I have played a bit with virtualmin’s opendkim implementation, but don’t see what I want. Perhaps I can learn how to do it…one of these days…
Please see my notes at the end to avoid virtualmin stepping on your settings.
I configured opendkim a couple of years ago by hand according to the readme file for complex configurations. The idea is that for each domain you serve, you can have a different key that does the signing. Perhaps it’s a bit nutty on my part, but…
Warning: this might cause conflicts because you are doing things behind the virtualmin scene!
I will include the contents of my config files. To my knowledge, there isn’t a webmin/virtualmin module that does this type of setup.
I use ubuntu 12 and 14 but I think this COULD be os-agnostic…
So here’s how it works: (please refer to the file contents below.) I send an email FROM eroidev.com. The outgoing headers and body are passed through opendkim. Opendkim chooses the headers to encrypt, and the key to encrypt them with. The process starts with the signing table: lookup “eroidev.com” and find “eroi._domainkey.eroidev.com”. THEN lookup eroi._domainkey.eroidev.com to get the domain, selector, and private key to use. Once the relevent headers are encrypted, the encrypted string is added in its own header “DKIM-Signature:” Other information included in the dkim header are things like selector, signing algorithm, etc.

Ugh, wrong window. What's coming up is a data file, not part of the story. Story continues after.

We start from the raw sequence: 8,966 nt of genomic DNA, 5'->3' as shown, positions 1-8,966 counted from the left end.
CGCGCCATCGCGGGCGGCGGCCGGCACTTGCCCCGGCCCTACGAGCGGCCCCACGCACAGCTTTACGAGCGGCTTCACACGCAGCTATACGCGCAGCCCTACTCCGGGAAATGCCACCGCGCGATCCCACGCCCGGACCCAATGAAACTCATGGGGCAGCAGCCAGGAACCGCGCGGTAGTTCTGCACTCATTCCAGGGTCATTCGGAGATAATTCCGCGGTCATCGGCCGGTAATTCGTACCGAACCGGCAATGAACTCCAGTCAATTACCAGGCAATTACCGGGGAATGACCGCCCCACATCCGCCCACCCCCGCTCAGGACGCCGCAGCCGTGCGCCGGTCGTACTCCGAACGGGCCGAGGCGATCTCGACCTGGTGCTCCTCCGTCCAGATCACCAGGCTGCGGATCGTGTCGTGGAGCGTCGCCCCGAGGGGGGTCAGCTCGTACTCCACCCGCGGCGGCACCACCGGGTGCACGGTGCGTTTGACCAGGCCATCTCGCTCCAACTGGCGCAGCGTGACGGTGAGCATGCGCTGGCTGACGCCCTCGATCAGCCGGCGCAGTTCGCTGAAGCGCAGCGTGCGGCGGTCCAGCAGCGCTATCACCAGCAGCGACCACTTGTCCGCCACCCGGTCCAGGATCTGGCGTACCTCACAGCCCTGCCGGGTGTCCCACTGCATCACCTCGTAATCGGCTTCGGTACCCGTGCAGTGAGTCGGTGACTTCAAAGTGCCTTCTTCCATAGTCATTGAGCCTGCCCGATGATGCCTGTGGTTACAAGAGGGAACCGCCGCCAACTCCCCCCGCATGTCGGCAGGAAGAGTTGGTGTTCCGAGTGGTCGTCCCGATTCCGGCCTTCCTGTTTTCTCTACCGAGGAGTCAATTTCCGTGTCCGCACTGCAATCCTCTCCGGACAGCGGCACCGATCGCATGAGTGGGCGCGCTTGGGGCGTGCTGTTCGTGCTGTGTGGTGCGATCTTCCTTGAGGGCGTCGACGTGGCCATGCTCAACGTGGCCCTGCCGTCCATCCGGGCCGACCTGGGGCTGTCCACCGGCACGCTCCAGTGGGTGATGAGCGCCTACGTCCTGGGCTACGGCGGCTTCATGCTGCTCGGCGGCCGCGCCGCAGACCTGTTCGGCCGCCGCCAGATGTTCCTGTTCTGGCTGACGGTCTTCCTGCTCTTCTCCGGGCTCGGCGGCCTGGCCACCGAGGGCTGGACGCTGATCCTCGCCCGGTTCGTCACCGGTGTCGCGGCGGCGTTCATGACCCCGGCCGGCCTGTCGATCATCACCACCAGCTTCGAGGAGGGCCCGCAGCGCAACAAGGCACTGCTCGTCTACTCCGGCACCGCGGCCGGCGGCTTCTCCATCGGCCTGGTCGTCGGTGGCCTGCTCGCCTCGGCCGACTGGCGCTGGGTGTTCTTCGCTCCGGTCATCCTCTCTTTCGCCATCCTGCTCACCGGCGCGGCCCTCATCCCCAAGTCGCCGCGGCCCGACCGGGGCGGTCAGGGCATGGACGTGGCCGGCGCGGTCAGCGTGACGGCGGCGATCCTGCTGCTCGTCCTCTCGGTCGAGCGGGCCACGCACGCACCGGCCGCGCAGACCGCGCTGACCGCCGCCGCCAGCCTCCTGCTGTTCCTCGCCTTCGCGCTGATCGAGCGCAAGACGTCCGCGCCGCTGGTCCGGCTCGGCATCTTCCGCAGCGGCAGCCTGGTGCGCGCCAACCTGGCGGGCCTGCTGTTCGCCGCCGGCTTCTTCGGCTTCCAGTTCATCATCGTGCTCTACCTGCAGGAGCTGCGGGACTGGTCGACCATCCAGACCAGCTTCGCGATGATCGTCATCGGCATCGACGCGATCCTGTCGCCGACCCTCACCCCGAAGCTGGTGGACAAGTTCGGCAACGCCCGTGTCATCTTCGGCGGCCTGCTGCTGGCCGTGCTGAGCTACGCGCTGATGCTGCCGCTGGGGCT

The receiving mail server (to whom the message is sent) looks up the following record in dns:
In my examples case “eroi._domainkey.eroidev.com”, for which it receives the following reply:
eroi._domainkey.eroidev.com. 3600 IN TXT “v=DKIM1; r=postmaster; g=*; k=rsa; p=MIGfMA0GCSqGSIb3DQEBAQUAA4GNADCBiQKBgQDyp4U5Be2WsNEKI1LY12luti8YMFNostFdz4jH7XdEy
This dns record contains the public-key portion and is used to decrypt the hash in the sent email and is used to verify that no one has modified any headers.
contents of my opendkim.conf file:
contents of my KeyTable:
contents of my Signing Table:
How to avoid virtualmin stepping on your settings:
change the name of your files:
/etc/opendkim.conf becomes /etc/opendkim.conf.jason
the other datatables go into the /etc/opendkim.jason directory
change file /etc/init.d/opendkim to /etc/init.d/opendkim.jason
update-rc.d opendkim remove
update-rc.d opendkim.jason defaults
I just did all of this, and virtualmin doesn’t even think opendkim is installed.